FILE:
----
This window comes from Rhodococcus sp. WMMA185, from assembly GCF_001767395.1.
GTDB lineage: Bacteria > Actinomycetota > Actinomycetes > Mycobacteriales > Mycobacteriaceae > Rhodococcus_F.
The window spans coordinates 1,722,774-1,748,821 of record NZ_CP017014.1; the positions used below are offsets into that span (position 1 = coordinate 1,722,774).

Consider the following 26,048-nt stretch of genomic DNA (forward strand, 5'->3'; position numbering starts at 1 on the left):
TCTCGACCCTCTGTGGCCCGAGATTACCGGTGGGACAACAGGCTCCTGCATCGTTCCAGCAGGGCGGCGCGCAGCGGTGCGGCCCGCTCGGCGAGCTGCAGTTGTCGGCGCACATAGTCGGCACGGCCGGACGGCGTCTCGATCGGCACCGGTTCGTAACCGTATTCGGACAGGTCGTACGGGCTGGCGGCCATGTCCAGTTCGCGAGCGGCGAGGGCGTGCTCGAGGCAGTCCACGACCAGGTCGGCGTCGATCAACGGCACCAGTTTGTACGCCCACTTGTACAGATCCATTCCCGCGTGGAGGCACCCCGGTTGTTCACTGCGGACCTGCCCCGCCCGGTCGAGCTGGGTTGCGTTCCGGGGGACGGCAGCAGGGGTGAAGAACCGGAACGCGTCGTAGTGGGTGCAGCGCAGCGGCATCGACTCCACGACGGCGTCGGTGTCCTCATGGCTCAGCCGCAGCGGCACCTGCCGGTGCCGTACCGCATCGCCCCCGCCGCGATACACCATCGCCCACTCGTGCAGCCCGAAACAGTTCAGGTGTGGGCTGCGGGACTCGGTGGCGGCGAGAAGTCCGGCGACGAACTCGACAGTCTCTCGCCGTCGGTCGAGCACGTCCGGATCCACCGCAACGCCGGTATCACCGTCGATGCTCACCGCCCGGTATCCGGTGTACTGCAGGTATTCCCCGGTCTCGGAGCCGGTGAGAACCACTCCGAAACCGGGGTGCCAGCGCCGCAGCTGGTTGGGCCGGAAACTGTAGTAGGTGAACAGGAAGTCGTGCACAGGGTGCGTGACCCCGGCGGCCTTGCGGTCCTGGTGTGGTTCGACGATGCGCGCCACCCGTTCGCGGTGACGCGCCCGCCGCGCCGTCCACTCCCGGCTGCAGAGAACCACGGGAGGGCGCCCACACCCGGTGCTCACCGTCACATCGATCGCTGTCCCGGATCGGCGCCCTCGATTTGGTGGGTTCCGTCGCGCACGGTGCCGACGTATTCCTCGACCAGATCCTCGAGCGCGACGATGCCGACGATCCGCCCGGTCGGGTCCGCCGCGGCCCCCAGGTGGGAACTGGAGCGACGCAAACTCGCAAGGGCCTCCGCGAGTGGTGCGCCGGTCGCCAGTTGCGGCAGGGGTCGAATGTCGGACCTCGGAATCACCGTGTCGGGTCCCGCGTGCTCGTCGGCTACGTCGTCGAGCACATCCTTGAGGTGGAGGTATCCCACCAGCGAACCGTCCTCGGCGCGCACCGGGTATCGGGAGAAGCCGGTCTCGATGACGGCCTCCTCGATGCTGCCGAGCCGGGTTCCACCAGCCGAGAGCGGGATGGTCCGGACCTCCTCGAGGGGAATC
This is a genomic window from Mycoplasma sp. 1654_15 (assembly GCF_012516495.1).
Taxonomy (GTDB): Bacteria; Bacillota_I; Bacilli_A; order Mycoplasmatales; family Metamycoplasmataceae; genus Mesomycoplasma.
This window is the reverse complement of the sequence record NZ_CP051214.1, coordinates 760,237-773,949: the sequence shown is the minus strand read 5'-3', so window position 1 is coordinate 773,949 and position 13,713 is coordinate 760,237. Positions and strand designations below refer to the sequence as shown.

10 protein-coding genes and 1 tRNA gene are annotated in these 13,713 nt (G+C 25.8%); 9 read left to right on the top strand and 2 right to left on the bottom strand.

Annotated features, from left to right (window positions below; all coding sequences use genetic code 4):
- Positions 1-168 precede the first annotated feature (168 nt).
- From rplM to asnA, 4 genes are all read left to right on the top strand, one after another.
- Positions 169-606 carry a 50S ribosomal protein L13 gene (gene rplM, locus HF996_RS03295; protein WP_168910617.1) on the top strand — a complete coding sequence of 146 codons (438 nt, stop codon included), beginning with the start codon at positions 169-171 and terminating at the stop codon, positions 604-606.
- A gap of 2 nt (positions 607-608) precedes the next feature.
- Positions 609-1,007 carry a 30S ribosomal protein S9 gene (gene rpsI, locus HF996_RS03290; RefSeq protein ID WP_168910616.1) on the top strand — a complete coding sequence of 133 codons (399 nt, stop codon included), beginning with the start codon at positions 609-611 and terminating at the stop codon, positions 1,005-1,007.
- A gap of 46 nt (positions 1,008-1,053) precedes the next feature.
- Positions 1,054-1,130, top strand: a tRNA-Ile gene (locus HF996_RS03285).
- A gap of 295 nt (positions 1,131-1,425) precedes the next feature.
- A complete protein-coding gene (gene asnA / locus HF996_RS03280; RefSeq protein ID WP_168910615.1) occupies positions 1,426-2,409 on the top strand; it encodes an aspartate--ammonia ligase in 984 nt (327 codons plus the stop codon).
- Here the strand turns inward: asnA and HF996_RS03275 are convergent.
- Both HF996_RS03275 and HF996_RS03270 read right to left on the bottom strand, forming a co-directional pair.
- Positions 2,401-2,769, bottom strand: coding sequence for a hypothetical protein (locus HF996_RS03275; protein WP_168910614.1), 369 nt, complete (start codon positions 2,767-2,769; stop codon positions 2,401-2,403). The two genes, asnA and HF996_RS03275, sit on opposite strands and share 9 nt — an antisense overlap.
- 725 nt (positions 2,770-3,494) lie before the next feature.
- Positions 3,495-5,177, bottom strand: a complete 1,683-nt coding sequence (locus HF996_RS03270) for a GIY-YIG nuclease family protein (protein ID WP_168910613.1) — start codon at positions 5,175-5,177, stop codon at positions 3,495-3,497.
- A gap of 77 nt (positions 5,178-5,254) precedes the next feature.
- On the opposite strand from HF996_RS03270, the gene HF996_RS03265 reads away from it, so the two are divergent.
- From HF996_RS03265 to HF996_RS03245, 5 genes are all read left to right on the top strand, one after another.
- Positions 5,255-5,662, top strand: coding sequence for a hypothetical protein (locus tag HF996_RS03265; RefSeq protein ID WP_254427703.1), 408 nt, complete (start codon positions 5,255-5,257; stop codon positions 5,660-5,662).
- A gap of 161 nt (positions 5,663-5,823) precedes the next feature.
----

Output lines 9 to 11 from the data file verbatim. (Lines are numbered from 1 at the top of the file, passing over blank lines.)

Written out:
10 protein-coding genes and 1 tRNA gene are annotated in these 13,713 nt (G+C 25.8%); 9 read left to right on the top strand and 2 right to left on the bottom strand.

Annotated features, from left to right (window positions below; all coding sequences use genetic code 4):
- Positions 1-168 precede the first annotated feature (168 nt).